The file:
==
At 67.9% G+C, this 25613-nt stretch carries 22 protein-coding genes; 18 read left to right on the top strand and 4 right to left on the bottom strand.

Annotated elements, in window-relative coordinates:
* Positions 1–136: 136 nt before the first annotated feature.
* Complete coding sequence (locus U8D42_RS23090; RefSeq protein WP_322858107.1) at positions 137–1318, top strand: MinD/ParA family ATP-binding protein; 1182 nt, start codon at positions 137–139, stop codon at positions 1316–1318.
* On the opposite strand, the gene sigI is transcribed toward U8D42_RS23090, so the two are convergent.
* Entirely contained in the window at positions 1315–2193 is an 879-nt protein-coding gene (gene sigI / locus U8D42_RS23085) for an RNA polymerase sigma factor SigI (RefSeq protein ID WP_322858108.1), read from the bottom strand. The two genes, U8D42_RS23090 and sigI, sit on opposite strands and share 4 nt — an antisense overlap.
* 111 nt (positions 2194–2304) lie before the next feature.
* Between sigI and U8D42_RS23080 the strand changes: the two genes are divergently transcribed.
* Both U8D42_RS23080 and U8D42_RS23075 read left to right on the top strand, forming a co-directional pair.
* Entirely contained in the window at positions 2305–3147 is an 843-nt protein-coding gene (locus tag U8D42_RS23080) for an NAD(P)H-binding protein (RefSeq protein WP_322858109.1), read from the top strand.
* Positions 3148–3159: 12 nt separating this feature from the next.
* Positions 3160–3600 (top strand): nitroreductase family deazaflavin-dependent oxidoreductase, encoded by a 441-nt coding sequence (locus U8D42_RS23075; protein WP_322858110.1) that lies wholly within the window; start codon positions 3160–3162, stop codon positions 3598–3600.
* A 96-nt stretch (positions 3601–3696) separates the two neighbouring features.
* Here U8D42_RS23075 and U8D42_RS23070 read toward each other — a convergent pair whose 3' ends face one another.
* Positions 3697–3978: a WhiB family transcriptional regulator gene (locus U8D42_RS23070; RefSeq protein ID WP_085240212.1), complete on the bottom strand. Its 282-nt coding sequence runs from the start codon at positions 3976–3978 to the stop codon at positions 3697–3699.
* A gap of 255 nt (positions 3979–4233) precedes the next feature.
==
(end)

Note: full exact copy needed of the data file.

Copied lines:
At 67.9% G+C, this 25613-nt stretch carries 22 protein-coding genes; 18 read left to right on the top strand and 4 right to left on the bottom strand.

Annotated elements, in window-relative coordinates:
* Positions 1–136: 136 nt before the first annotated feature.
* Complete coding sequence (locus U8D42_RS23090; RefSeq protein WP_322858107.1) at positions 137–1318, top strand: MinD/ParA family ATP-binding protein; 1182 nt, start codon at positions 137–139, stop codon at positions 1316–1318.
* On the opposite strand, the gene sigI is transcribed toward U8D42_RS23090, so the two are convergent.
* Entirely contained in the window at positions 1315–2193 is an 879-nt protein-coding gene (gene sigI / locus U8D42_RS23085) for an RNA polymerase sigma factor SigI (RefSeq protein ID WP_322858108.1), read from the bottom strand. The two genes, U8D42_RS23090 and sigI, sit on opposite strands and share 4 nt — an antisense overlap.
* 111 nt (positions 2194–2304) lie before the next feature.
* Between sigI and U8D42_RS23080 the strand changes: the two genes are divergently transcribed.
* Both U8D42_RS23080 and U8D42_RS23075 read left to right on the top strand, forming a co-directional pair.
* Entirely contained in the window at positions 2305–3147 is an 843-nt protein-coding gene (locus tag U8D42_RS23080) for an NAD(P)H-binding protein (RefSeq protein WP_322858109.1), read from the top strand.
* Positions 3148–3159: 12 nt separating this feature from the next.
* Positions 3160–3600 (top strand): nitroreductase family deazaflavin-dependent oxidoreductase, encoded by a 441-nt coding sequence (locus U8D42_RS23075; protein WP_322858110.1) that lies wholly within the window; start codon positions 3160–3162, stop codon positions 3598–3600.
* A 96-nt stretch (positions 3601–3696) separates the two neighbouring features.
* Here U8D42_RS23075 and U8D42_RS23070 read toward each other — a convergent pair whose 3' ends face one another.
* Positions 3697–3978: a WhiB family transcriptional regulator gene (locus U8D42_RS23070; RefSeq protein ID WP_085240212.1), complete on the bottom strand. Its 282-nt coding sequence runs from the start codon at positions 3976–3978 to the stop codon at positions 3697–3699.
* A gap of 255 nt (positions 3979–4233) precedes the next feature.